Crowdfunding Can Save Boston’s Beloved Businesses—Until It Can’t
What the failure of Great Scott's investment campaign says about the future of Boston dives.
It was like something out of an inspiring movie: Historic Allston rock club Great Scott, like so many small businesses during the pandemic, was out of money and on the brink of extinction. No longer able to pay its rent without any money coming in, and with a landlord eager to land a tenant that could, it looked to be the end of the line. But then a ragtag group of more than 500 fans put their money together, and in more or less DIY-fashion raised nearly $200,000 for the cause in a matter of days—enough, backers thought, to fix up the bar, appease the landlord, and, when the world was normal again, keep the live music going at one of Boston’s smallest and most idiosyncratic venues.
The bid gave me hope. Somehow, a place with historical significance to the local music scene and ranked among the top American venues had managed to fight two powerful Boston foes at once—the COVID-caused economic crisis and the ongoing replacement of beloved, grittier spots with polished, upscale establishments—and apparently win. After seeing the success of Great Scott, I let myself believe that maybe, if enough people banded together to invest in the best and most authentic parts of Boston during this time of extreme need, they could keep their beloved gems from being scrubbed out all at once. But it wasn’t meant to be: Late last month, according to Carl Lavin, the club’s former booking manager who led the crowdfunding effort, Brookline-based landlord Oak Hill Properties revealed that, fundraiser or no fundraiser, it was not going to give Great Scott a second act, or another lease, after all. It had found and officially entered negotiations with a new prospective tenant on firmer financial footing than the rock club (it’s rumored to be a corporate chain convenience store, although when asked, Oak Hill declined to comment), and that, Lavin says, was that.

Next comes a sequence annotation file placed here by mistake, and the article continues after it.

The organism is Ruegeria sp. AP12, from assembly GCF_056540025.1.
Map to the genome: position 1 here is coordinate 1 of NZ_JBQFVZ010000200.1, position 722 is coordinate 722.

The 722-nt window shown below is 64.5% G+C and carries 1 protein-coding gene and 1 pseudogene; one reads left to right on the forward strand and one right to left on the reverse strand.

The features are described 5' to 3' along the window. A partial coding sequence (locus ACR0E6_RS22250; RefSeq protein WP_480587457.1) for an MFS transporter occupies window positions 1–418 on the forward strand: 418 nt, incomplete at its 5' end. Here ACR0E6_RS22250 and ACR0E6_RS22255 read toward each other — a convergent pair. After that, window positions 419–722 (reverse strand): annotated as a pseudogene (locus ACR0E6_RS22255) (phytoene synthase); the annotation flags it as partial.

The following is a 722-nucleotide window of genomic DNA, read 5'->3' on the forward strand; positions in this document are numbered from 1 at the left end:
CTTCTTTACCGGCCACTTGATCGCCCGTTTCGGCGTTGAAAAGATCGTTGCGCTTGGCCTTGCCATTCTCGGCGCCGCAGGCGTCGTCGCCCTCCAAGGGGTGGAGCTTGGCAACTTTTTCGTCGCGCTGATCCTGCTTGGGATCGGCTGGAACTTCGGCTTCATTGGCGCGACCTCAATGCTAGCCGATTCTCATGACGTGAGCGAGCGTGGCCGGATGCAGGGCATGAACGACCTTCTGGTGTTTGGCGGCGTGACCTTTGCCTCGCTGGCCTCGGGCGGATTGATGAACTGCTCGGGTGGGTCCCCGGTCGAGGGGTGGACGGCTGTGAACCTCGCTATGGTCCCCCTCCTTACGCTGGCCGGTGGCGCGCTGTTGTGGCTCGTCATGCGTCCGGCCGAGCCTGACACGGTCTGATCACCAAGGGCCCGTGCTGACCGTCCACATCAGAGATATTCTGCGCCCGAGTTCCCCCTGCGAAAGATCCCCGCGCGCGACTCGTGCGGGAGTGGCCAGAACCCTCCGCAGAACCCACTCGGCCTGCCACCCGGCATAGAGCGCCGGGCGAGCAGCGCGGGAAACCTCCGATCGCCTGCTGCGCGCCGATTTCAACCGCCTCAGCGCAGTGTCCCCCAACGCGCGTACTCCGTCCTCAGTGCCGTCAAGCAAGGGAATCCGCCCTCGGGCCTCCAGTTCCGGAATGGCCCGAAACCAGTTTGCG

The news landed around town with a thud, and to my mind, raised an important question about the future of Boston, a place that even pre-virus was struggling to maintain its favorite dives and homegrown businesses, which together form the fabric of the city and keep it from becoming identical to every other major metropolis: Is there anything we can do to help endangered Boston institutions stay alive during the pandemic, even if we’re willing to put our money where our hearts are?
For a fleeting moment, Lavin felt optimistic about the future. After all, a petition to keep the venue alive garnered 25,000 signatures from across the country, hundreds more sent in handwritten letters, and nearly every media outlet in town waxed mournfully about the place. Lavin figured all he and his supporters really needed was a successful round of investment and Great Scott was good to go—what more could a landlord want than a sack of cash and cold hard proof that there were throngs of loyal paying customers waiting to walk through the doors? “When I launched [the crowdfunding campaign], I thought I was going to be doing everything I could to make it easy for Oak Hill to say yes, while also making it hard for them to say no. But it turns out it wasn’t hard for them to say no,” he says. “They were going do what they were going do no matter what the community had to say. They never cared.”
Oak Hill sees things differently. In a statement sent through its lawyer, the company insists it was not out to get Great Scott and would have been happy to keep the venue as its tenant but for the financials that just wouldn’t work. Music venues are not permitted to hold events until Phase Four of the state’s reopening, which could still be months away, given that it’s tied to the development of a vaccine or better treatments. And Lavin, the landlord stated, could not satisfactorily demonstrate an ability to reliably pay the $17,000 monthly rent during a pandemic with no end in sight, or account for the $400,000 it would cost to buy the liquor license from the club’s prior owner. “We were always very clear that we viewed Mr. Lavin’s endeavor with some skepticism simply because the [previous] owner of Great Scott had literally just closed the business because it was not economically viable,” the company stated in an email, adding, “The idea that Oak Hill was simply unwilling to rent to a music venue is demonstrably false.”